Days five and six
On Sunday we took our time getting ready to leave the campground. I did some laundry; Jim repaired a window screen that had become loose, and I finished blog and Facebook postings. While I sat outside completing these tasks, I watched streams of motorcycles speeding past on the I-90. By 10:30 we had joined them, but the bikes ruled the road. With a couple of stops along the way to refresh, we arrived at our campsite around 4:00 pm. The day was another very hot one reaching temperatures in the upper nineties. Our poor old motor home began to protest when we stopped to register. She didn’t want to start again. But we managed to slowly move her to our campsite and backed into place. We did our nesting; electric hooked up, table and chairs out, awnings pulled to provide some shade. We started a list of things we should purchase the next chance we got, like a sewer connector, a new door blind and stamps to mail cards. After a frustrating evening of trying to get and stay connected to WiFi, an internet stick was added to the list. Hence the reason no news got posted that day.
Today (Monday) we took the bike into Sturgis, list in hand. Lots of luck! There were lots of interesting sites and lots of pictures to take. Beer could be bought at nearly every corner; if you wanted a souvenir t-shirt or cap or any biking paraphernalia, you had hundreds of shops to choose from. But nowhere in sight was there a computer or mobile phone store, or a grocery store. Our list had to be discarded for the time being. We just parked the bike and enjoyed the show. The streets were line with bikes of every shape, size and description that you could imagine. Granted the majority seem to be Harleys. At least the loud pipes on our Virago blended right in.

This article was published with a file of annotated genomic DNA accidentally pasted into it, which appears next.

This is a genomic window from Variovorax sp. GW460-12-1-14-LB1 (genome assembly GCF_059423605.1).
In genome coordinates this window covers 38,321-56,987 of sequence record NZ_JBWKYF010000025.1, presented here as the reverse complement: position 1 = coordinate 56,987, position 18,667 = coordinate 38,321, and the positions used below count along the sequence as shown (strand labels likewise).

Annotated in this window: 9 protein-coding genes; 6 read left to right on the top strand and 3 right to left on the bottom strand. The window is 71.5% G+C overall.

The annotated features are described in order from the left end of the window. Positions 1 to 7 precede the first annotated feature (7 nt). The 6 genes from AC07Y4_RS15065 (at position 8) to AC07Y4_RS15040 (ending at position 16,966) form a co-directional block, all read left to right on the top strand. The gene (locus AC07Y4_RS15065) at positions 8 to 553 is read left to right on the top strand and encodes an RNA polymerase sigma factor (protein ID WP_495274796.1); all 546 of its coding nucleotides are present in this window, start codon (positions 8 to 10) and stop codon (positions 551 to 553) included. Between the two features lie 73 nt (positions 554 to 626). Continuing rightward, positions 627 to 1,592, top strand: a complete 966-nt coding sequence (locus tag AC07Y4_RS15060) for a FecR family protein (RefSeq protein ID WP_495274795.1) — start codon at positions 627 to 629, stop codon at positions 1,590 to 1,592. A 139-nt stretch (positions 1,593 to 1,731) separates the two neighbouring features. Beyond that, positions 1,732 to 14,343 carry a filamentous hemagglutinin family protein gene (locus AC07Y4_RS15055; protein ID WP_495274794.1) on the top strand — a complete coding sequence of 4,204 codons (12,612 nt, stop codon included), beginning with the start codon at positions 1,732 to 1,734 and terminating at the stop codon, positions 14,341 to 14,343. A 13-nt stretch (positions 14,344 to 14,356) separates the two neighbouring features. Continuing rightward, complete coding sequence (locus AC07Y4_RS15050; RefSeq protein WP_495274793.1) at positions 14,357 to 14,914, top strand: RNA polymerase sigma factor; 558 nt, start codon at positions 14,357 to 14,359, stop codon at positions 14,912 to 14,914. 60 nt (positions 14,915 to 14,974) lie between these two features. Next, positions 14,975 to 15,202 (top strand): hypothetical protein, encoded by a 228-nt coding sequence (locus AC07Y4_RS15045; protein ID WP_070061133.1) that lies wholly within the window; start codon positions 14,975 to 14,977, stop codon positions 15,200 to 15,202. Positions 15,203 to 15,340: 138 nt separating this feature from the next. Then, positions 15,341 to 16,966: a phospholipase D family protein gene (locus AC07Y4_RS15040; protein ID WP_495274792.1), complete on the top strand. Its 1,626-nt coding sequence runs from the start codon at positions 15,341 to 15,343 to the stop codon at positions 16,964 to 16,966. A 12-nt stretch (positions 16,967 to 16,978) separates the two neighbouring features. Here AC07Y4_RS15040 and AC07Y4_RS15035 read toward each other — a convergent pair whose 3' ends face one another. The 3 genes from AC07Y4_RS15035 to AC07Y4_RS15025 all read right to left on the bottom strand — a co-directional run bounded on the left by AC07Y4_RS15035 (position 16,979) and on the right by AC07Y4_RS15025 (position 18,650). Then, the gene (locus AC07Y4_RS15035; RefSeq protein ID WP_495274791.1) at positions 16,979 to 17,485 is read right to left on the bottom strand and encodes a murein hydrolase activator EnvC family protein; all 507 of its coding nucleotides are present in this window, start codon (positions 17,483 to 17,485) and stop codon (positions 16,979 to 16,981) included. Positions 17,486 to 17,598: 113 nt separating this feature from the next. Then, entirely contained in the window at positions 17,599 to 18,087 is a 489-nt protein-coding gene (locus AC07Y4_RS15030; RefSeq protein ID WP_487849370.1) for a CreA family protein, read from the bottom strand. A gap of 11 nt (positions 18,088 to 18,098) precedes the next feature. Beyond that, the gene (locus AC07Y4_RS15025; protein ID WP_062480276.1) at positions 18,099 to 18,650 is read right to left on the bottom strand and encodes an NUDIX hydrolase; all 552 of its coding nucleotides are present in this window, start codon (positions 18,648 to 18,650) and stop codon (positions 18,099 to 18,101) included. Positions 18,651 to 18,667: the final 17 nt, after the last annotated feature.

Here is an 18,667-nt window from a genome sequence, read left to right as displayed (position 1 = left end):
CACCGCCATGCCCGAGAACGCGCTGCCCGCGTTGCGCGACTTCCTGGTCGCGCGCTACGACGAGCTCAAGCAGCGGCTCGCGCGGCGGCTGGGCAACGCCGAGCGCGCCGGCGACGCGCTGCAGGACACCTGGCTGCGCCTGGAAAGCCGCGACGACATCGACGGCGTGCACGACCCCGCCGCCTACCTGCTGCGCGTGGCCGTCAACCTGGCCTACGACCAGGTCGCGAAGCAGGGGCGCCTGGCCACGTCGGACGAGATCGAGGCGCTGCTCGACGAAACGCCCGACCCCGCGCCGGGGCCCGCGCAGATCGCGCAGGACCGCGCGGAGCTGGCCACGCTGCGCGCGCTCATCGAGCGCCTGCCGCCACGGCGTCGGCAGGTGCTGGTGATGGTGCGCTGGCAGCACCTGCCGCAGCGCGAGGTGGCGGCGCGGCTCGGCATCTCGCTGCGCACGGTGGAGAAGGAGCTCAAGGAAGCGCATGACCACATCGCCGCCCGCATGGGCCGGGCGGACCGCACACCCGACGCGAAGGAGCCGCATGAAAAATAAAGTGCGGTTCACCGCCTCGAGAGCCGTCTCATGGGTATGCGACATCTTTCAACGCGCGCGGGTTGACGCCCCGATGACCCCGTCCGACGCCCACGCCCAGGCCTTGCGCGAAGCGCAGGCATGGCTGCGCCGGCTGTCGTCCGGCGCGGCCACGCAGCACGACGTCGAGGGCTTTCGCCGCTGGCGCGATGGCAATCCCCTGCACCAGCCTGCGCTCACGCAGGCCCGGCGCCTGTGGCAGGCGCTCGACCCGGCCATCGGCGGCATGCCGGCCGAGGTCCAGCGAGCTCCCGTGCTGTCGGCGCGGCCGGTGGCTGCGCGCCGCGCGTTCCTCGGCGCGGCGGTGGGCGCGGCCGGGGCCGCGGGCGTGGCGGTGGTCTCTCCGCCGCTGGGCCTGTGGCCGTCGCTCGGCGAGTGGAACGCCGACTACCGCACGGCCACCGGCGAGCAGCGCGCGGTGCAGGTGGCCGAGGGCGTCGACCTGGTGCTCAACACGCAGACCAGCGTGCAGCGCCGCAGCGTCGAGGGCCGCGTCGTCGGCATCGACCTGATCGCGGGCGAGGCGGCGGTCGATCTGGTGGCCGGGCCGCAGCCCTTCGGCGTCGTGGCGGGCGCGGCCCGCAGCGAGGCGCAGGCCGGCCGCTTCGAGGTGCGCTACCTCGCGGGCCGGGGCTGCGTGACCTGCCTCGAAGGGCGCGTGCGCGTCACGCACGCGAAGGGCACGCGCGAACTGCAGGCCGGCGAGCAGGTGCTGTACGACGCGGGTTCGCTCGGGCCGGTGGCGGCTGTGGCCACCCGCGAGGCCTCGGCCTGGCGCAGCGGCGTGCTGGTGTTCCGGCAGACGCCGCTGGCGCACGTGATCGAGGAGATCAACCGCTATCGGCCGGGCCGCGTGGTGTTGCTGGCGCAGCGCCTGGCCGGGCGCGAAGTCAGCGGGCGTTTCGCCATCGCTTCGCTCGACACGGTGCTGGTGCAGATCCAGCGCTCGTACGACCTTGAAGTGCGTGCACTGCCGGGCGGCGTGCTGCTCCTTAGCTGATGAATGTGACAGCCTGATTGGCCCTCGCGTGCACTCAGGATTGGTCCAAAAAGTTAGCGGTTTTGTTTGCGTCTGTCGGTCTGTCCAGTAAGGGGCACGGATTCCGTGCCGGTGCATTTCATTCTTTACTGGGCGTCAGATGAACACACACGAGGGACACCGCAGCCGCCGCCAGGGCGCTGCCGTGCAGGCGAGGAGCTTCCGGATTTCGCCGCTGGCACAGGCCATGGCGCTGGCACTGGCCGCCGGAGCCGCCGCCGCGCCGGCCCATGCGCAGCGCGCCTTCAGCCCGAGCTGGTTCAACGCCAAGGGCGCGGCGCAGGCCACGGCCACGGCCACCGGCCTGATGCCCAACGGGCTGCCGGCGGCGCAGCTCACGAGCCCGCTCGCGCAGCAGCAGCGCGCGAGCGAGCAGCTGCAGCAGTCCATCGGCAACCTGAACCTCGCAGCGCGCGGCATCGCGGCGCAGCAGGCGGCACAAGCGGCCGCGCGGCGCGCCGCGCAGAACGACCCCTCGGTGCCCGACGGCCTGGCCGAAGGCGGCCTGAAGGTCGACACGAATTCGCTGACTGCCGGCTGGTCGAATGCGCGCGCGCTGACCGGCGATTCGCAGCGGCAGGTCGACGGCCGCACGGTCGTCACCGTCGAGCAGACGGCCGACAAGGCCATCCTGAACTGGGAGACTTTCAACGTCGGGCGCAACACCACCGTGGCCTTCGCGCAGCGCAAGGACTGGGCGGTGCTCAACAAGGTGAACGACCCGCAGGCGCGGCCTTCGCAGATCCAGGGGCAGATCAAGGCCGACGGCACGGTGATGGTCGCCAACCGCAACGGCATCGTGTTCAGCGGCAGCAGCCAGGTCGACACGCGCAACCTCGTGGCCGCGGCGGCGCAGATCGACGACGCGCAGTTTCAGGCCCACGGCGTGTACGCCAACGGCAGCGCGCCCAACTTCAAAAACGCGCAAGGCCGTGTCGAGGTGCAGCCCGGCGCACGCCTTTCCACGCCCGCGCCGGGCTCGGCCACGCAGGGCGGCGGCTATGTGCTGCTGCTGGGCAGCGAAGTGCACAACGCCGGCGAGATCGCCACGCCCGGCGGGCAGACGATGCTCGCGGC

There were bikes customized to look like cars; there was a bike that looked like our Venture, but it pulled a coffin for a trailer, painted to match the bike. The licence plate read “X-wife”.
The people riding the bikes and walking on the streets were just as varied. Jim especially enjoyed photographing the buxom women who equally enjoyed flaunting what they had. It seems that pasties are the only top covering required in this state. We saw people dressed in caveman/warrior garb, women in bikinis, old people, young people, an extremely tall woman, probably seven feet.
We stood in the crowd for the daily group photo. If you look really closely you can recognize Jim’s hat in the crowd. Well worth the $10 we paid for a copy. We poked through several of the shops, had pulled pork for lunch and ice cream cones for dessert. We visited the Knuckle Saloon for a cold drink and a listen to some excellent guitar picking and songs by Rogan Brothers Band. By 4:30 the sun and the walking had done us in so we found our bike and decided to look once more for the Post Office. By the time we did, it had closed and there seemed to be nowhere else to buy those stamps. Some suggested we might try the grocery store and told us where to find it, but it would mean another slow ride through town. We came back to camp.
But the desire to get internet connection to complete some business and post our updates led us to get on the bike again and head sixty miles east to Rapid City. There we found the internet stick we were looking for and an Ihop where we finally had some dinner. It was nine o’clock by the time we finished eating, time to return to camp. Perhaps tomorrow we’ll get that list taken care of. Tonight we’re still struggling with internet while enjoying some live music coming from the beer tent.
Days five and six